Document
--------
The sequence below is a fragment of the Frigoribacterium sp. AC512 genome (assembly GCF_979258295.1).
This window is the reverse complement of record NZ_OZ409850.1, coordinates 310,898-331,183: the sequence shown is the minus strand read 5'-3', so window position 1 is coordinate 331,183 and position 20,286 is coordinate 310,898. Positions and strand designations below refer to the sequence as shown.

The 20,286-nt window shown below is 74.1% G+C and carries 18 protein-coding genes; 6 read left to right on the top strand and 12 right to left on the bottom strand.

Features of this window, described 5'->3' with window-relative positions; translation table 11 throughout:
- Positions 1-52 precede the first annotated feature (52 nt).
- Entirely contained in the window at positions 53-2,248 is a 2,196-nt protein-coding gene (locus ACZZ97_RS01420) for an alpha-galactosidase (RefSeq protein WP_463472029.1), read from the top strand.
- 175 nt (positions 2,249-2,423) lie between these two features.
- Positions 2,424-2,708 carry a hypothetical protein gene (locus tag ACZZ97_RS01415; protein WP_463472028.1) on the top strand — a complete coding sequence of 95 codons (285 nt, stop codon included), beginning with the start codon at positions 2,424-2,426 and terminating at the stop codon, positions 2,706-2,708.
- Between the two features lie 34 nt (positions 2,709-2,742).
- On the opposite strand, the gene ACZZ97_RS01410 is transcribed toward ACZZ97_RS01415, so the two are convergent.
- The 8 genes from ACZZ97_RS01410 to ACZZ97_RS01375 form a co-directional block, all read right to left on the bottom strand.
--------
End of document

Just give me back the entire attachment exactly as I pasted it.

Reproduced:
The sequence below is a fragment of the Frigoribacterium sp. AC512 genome (assembly GCF_979258295.1).
This window is the reverse complement of record NZ_OZ409850.1, coordinates 310,898-331,183: the sequence shown is the minus strand read 5'-3', so window position 1 is coordinate 331,183 and position 20,286 is coordinate 310,898. Positions and strand designations below refer to the sequence as shown.

The 20,286-nt window shown below is 74.1% G+C and carries 18 protein-coding genes; 6 read left to right on the top strand and 12 right to left on the bottom strand.

Features of this window, described 5'->3' with window-relative positions; translation table 11 throughout:
- Positions 1-52 precede the first annotated feature (52 nt).
- Entirely contained in the window at positions 53-2,248 is a 2,196-nt protein-coding gene (locus ACZZ97_RS01420) for an alpha-galactosidase (RefSeq protein WP_463472029.1), read from the top strand.
- 175 nt (positions 2,249-2,423) lie between these two features.
- Positions 2,424-2,708 carry a hypothetical protein gene (locus tag ACZZ97_RS01415; protein WP_463472028.1) on the top strand — a complete coding sequence of 95 codons (285 nt, stop codon included), beginning with the start codon at positions 2,424-2,426 and terminating at the stop codon, positions 2,706-2,708.
- Between the two features lie 34 nt (positions 2,709-2,742).
- On the opposite strand, the gene ACZZ97_RS01410 is transcribed toward ACZZ97_RS01415, so the two are convergent.
- The 8 genes from ACZZ97_RS01410 to ACZZ97_RS01375 form a co-directional block, all read right to left on the bottom strand.